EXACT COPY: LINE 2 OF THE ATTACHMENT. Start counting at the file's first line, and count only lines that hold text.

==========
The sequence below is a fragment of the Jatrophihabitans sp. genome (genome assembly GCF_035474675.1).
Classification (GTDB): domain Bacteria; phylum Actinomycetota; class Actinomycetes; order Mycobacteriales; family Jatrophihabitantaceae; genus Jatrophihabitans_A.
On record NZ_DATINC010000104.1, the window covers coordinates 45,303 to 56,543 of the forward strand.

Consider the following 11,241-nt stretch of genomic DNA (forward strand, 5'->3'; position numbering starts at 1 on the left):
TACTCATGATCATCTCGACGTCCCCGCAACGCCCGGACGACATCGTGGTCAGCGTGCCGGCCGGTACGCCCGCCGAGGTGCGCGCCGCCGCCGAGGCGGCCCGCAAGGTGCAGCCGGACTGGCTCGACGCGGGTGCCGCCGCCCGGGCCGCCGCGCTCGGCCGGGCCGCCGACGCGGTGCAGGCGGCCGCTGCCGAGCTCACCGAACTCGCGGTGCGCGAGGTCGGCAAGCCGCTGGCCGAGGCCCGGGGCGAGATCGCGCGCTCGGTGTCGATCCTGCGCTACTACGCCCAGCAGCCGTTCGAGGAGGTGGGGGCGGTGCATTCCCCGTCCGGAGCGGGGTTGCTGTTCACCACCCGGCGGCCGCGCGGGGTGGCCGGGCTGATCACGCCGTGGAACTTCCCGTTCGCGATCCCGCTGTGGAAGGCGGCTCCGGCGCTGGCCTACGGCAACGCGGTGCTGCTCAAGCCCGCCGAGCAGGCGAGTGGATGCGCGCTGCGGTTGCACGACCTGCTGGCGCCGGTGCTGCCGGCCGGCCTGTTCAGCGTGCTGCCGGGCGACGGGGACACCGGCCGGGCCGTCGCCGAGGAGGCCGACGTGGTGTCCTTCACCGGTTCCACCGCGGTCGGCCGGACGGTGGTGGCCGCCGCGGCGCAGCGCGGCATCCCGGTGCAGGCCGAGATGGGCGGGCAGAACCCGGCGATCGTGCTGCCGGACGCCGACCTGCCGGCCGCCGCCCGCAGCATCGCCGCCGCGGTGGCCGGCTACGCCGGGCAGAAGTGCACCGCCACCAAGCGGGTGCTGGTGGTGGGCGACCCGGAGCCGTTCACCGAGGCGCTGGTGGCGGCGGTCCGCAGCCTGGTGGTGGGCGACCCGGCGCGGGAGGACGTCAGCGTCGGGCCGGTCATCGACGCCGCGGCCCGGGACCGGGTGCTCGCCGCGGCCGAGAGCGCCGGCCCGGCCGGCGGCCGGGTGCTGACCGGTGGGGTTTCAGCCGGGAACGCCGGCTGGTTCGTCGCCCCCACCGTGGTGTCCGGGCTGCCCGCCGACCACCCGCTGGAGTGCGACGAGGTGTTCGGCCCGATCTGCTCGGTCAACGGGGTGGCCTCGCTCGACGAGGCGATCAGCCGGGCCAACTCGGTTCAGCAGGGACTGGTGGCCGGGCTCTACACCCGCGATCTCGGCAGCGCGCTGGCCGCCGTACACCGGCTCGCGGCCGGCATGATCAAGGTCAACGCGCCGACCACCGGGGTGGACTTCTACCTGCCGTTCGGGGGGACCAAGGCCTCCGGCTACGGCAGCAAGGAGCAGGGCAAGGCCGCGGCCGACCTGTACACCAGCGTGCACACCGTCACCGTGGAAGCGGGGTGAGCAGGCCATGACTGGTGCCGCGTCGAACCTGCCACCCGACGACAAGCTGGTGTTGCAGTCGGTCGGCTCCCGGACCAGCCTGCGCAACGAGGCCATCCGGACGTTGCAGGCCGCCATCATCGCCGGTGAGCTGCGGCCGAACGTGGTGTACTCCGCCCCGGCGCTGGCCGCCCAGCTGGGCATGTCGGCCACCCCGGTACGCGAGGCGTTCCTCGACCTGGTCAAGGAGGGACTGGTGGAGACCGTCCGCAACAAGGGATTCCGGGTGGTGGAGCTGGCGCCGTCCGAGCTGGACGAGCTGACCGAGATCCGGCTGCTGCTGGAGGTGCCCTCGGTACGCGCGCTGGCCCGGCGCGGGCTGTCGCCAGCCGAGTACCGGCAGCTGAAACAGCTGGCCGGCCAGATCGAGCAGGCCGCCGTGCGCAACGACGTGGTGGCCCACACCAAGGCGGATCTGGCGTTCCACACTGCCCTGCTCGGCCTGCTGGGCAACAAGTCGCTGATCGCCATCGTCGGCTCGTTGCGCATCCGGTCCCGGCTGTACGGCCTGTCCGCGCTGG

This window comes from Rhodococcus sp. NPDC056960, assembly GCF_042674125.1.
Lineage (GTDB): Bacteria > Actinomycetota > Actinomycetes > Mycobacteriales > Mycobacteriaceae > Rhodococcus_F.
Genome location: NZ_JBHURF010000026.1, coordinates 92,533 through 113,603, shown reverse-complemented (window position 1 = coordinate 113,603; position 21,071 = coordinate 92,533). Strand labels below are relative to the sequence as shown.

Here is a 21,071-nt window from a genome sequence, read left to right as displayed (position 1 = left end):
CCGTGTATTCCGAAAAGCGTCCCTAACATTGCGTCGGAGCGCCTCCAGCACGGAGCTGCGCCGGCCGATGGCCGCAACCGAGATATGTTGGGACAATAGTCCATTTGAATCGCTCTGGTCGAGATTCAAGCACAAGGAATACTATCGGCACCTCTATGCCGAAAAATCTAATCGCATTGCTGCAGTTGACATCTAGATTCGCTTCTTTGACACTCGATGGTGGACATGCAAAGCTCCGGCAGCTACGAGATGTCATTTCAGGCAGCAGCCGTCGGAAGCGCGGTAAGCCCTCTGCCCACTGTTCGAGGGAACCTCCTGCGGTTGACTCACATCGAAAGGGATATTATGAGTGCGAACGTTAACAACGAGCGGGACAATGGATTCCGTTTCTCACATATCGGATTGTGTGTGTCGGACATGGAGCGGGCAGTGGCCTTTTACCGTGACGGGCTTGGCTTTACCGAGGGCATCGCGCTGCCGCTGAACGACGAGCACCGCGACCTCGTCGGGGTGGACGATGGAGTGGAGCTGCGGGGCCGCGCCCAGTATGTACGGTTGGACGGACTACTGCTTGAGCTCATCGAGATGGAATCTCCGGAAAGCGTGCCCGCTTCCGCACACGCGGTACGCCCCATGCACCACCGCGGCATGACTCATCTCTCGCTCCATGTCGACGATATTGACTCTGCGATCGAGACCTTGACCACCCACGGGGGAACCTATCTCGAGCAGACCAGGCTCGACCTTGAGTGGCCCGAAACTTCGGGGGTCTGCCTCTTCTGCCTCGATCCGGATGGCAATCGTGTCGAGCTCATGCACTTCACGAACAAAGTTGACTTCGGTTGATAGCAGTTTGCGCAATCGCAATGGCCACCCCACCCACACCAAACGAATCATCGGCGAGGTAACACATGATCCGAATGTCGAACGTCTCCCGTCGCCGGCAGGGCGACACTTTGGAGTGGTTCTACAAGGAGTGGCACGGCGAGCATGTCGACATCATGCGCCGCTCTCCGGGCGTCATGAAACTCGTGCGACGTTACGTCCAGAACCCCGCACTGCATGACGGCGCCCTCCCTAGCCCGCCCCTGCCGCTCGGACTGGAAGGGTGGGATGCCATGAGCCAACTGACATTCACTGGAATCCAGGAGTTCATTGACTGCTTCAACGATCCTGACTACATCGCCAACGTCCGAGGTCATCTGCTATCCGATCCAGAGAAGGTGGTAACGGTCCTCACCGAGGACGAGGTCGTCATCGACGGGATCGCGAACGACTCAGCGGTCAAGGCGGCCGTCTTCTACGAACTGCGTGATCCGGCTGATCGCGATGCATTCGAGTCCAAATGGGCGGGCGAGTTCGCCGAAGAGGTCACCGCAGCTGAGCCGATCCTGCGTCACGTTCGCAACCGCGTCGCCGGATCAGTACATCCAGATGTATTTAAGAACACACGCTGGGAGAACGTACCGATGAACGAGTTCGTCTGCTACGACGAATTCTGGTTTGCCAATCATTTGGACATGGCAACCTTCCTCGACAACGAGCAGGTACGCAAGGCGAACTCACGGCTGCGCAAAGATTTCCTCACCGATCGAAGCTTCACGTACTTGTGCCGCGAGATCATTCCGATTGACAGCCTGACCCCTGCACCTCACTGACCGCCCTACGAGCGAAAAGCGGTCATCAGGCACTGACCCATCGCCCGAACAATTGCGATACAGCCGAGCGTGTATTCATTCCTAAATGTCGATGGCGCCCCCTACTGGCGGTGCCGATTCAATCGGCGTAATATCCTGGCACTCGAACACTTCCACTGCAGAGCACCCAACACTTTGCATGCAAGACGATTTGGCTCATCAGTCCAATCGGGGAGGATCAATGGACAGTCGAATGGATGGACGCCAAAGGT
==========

Classification (GTDB): domain Bacteria; phylum Actinomycetota; class Actinomycetes; order Mycobacteriales; family Jatrophihabitantaceae; genus Jatrophihabitans_A.